Ask a Fool: How Do the Stock Funds in My 401(k) Differ?

By Matthew Frankel Markets Fool.com

Q: I know I should invest the majority of my 401(k) in stocks, but what are the differences among all of the stock funds offered by my 401(k) plan?

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Your fund offerings probably have their own unique brand names, but in your plan's literature, there are some common descriptive terms you'll find such as "small-cap growth" or "large-cap blend." Here's what these terms mean.

The first differentiation is growth or value. Growth funds invest in companies growing at a faster-than-average rate, whereas value funds seek to find undervalued, established companies. Generally speaking, growth stock funds are a bit more volatile, but also have the highest long-term return potential. Funds labeled "blend" invest in a combination of the two.

Next is the size of the companies the fund invests in, which is often listed as "large-cap," "mid-cap," or "small-cap." While there is no set-in-stone rule, large-cap companies are usually those with market capitalizations (values) of $10 billion or more, mid caps are companies worth between $2 billion and $10 billion, and small caps are companies worth less than $2 billion. The guideline is that the smaller the companies a fund invests in, the more volatile you should expect it to be.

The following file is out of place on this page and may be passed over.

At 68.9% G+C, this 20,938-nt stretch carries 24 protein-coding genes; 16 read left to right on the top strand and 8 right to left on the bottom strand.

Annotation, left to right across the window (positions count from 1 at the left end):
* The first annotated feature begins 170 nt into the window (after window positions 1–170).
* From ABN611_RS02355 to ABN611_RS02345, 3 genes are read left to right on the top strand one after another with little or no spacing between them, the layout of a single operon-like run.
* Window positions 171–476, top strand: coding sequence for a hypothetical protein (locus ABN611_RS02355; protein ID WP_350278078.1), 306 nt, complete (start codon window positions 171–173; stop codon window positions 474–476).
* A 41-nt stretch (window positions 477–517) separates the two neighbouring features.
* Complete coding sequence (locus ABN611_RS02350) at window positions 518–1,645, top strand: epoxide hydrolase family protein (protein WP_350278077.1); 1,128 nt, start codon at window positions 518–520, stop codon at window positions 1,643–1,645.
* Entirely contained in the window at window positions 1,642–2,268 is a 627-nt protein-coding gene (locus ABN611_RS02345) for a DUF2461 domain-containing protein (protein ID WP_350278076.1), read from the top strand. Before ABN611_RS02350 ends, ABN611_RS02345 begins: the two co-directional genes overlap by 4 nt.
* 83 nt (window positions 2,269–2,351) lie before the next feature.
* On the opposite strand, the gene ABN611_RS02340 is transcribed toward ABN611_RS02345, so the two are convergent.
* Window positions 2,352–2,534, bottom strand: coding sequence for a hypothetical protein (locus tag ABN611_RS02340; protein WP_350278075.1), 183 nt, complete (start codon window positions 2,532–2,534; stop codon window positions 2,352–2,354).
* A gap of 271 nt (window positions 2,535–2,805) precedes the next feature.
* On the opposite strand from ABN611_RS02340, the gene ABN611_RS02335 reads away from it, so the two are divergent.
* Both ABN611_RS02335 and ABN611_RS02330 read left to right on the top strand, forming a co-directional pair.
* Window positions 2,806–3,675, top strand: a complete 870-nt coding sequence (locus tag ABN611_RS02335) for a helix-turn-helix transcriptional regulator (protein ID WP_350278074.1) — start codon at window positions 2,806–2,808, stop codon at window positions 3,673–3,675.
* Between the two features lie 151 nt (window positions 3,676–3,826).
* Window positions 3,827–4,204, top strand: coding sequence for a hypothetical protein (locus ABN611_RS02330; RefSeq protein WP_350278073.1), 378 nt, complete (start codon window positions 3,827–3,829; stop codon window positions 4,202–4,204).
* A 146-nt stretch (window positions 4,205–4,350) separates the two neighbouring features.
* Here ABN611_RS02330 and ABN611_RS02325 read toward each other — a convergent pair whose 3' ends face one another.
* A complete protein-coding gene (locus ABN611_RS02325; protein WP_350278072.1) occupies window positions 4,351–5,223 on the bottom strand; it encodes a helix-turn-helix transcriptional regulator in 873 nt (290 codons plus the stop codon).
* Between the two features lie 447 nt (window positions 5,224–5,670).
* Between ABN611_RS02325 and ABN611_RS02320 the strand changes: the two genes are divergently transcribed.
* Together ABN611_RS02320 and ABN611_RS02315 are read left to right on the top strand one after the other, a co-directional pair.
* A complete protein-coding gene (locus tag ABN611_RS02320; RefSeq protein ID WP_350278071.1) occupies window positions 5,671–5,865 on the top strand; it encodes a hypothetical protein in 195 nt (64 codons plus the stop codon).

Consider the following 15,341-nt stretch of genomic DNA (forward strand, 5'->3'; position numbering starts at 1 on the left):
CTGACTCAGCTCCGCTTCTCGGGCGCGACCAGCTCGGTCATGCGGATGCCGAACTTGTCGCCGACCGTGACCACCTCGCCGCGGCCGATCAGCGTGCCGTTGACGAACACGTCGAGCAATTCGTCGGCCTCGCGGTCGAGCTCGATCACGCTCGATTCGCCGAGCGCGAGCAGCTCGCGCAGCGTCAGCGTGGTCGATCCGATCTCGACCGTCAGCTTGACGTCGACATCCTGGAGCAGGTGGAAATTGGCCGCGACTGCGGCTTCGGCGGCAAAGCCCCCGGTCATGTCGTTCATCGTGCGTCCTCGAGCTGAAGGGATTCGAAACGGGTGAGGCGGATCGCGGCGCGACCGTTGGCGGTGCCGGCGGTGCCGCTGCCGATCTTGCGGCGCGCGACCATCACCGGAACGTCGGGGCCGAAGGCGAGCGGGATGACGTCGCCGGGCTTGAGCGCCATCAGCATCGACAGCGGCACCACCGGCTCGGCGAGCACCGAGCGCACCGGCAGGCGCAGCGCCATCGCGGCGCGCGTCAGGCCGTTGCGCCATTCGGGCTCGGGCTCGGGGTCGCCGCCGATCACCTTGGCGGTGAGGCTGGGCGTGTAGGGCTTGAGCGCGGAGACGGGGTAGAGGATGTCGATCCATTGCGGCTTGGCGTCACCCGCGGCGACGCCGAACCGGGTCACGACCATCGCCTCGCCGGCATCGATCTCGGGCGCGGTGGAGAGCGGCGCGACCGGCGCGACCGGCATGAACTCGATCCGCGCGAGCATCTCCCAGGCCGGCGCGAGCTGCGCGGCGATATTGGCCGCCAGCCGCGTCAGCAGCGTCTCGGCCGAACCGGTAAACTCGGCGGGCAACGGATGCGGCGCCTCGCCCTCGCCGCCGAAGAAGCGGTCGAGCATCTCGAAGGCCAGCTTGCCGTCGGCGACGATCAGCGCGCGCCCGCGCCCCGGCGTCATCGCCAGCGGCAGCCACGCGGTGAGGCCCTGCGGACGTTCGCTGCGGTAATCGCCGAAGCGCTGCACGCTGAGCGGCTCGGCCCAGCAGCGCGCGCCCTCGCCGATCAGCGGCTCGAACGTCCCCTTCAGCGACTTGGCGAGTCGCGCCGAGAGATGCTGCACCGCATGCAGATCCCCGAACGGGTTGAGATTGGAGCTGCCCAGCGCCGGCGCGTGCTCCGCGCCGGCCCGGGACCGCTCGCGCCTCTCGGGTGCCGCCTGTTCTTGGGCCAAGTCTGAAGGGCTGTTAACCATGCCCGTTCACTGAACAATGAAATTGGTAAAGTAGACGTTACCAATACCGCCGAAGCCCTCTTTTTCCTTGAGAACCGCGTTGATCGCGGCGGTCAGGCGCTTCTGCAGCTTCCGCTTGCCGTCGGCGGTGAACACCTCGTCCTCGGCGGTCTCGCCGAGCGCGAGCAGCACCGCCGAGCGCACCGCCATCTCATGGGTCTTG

Also, some of your funds may be labeled "global," "international," or "emerging markets." Most of your 401(k)'s funds are likely invested in domestic equities -- that is, stocks of U.S.-based companies. Global funds invest in companies in the U.S. as well as foreign countries around the world. International funds invest in foreign stocks, and specifically exclude the U.S. Emerging-market funds invest in stocks based in countries with developing economies, such as Brazil, China, and India. International exposure can provide an element of diversification to your retirement savings, and emerging markets can capture some of the volatile, but powerful, growth potential of developing economies.

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